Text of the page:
The truth is that the American people deserve some answers about what in the world is going on down there in the Gulf.  BP does not own the Gulf of Mexico and they have no right to keep the American people from seeing what is happening.  There are some very serious health and environmental questions that have been raised in the media recently, but both BP and the U.S. government are not giving us any answers. 

    But we need some answers.  People are getting sick.  Crops are dying.  Wildlife is being devastated.  Birds are flocking north by the thousands.

    But BP and the U.S. government continue to treat us as though we are on a “need to know” basis and that what we “need to know” is not much.

    Actually, much of what they have decided to tell us throughout this crisis has turned out to be lies anyway.

    The truth is that it is about darn time that someone started telling it to us straight.  

    The following are 16 questions about the Gulf of Mexico oil spill that we really need some answers to….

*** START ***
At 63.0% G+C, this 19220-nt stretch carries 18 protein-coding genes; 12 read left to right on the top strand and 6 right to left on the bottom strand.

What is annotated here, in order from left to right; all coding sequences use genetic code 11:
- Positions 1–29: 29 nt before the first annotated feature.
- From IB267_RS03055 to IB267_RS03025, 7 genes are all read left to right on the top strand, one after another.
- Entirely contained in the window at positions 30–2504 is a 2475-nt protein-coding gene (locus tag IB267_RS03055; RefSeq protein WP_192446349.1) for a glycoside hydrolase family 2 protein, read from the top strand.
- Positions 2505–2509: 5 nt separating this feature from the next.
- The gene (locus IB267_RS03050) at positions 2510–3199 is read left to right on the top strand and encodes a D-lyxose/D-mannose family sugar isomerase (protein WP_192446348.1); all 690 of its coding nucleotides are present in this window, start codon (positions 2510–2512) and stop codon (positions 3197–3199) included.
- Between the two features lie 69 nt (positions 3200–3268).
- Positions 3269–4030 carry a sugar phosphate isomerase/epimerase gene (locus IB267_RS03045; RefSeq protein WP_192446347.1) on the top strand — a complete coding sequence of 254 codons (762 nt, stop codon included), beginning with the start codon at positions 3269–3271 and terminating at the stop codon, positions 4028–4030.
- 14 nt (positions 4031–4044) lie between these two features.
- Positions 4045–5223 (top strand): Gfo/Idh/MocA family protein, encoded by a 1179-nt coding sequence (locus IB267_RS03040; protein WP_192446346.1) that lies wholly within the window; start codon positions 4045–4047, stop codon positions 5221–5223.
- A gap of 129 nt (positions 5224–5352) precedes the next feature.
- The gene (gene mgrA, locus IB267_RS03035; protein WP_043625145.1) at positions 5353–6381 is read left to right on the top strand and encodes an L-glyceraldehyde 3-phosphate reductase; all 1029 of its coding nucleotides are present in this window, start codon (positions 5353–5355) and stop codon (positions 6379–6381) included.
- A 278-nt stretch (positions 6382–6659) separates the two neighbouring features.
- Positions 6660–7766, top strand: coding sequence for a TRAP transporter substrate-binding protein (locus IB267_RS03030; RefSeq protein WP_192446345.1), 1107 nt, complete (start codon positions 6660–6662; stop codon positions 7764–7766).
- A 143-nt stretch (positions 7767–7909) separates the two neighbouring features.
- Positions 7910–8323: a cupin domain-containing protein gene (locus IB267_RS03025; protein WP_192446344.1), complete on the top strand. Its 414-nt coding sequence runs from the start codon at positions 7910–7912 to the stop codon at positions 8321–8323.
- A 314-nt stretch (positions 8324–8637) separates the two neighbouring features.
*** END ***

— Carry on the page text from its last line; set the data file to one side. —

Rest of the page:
#1) Barack Obama has authorized the deployment of more than 17,000 National Guard members along the Gulf coast to be used “as needed” by state governors.  So what are all of these National Guard troops going to be doing exactly?  Are the troops going to be used to stop the oil or to control the public?

    #2) Barack Obama has also announced the creation of a “Gulf recovery czar” who will be in charge of overseeing the restoration of the Gulf of Mexico region following the oil spill.  So is appointing a “czar” Obama’s idea of taking charge of a situation?

    #3) Because it is so incredibly toxic, the UK’s Marine Management Organization has completely banned Corexit 9500, so if there was a major oil spill in the UK’s North Sea, BP would not be able to use it.  So why is BP being allowed to use Corexit 9500 in the Gulf of Mexico?

    #4) It is being reported that 2.61 parts per million of Corexit 9500 (mixed with oil at a ratio of 1:1o) is lethal to 50% of fish exposed to it within 96 hours.  That means that 1 gallon of Corexit 9500/oil mixture is capable of rendering 383,141 gallons of water highly toxic to fish.  So why was BP allowed to dump 1,021,000 gallons of Corexit 9500 and Corexit 9527 into the Gulf of Mexico, and why aren’t they being stopped from dumping another 805,000 gallons of these dispersants that they have on order into the Gulf?

    #5) If these dispersants are so incredibly toxic to fish, what are they going to do to crops?  What are they going to do to people?

    #6) If the smell of the oil on some Gulf beaches is already so strong that it burns your nostrils, then what in the world is this oil doing to to wildlife that encounter it?

    #7) Is it a bad sign that birds from the Gulf region are flocking north by the thousands?